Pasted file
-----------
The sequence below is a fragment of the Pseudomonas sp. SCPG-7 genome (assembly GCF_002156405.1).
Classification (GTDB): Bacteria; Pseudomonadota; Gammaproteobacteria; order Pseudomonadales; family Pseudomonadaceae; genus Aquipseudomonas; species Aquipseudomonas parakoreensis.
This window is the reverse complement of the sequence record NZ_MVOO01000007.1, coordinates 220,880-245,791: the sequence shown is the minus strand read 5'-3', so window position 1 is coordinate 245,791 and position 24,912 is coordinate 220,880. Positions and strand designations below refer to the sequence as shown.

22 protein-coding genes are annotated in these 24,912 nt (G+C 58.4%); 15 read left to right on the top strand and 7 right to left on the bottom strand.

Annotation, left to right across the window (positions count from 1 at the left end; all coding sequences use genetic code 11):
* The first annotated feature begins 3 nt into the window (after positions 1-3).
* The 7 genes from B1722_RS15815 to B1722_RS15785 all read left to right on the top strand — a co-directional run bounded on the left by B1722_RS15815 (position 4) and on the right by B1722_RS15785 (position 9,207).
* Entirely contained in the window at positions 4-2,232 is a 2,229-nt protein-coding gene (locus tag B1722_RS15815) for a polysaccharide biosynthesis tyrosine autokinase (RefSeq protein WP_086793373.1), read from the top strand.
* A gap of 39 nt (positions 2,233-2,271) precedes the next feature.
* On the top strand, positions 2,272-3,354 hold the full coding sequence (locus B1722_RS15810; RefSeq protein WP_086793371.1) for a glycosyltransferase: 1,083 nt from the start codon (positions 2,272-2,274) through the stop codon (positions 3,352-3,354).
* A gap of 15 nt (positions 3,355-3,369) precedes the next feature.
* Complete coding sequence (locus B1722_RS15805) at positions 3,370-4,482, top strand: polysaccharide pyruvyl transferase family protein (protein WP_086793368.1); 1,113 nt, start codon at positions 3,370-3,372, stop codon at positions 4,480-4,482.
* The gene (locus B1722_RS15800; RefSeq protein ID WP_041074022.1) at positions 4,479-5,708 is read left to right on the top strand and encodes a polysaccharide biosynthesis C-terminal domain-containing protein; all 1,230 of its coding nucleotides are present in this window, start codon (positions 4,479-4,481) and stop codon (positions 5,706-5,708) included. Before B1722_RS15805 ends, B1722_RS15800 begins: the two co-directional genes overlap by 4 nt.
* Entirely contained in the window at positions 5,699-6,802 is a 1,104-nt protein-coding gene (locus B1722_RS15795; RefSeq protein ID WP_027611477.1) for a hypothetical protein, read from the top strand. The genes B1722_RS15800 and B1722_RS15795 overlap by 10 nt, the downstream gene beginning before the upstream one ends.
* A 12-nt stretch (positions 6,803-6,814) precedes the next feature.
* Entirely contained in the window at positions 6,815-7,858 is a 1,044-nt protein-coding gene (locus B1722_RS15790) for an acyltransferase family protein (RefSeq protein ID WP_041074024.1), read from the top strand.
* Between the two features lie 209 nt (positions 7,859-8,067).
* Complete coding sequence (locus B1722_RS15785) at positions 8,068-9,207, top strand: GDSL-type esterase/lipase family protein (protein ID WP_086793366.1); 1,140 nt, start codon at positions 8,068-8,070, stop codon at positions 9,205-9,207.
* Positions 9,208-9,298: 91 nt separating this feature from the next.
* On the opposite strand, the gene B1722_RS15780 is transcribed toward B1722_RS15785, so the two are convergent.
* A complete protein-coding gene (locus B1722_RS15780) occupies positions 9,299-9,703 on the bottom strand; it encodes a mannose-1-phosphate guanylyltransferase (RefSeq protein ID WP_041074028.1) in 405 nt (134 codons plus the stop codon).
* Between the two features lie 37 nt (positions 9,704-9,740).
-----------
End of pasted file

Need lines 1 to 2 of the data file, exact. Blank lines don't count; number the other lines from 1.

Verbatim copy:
The sequence below is a fragment of the Pseudomonas sp. SCPG-7 genome (assembly GCF_002156405.1).
Classification (GTDB): Bacteria; Pseudomonadota; Gammaproteobacteria; order Pseudomonadales; family Pseudomonadaceae; genus Aquipseudomonas; species Aquipseudomonas parakoreensis.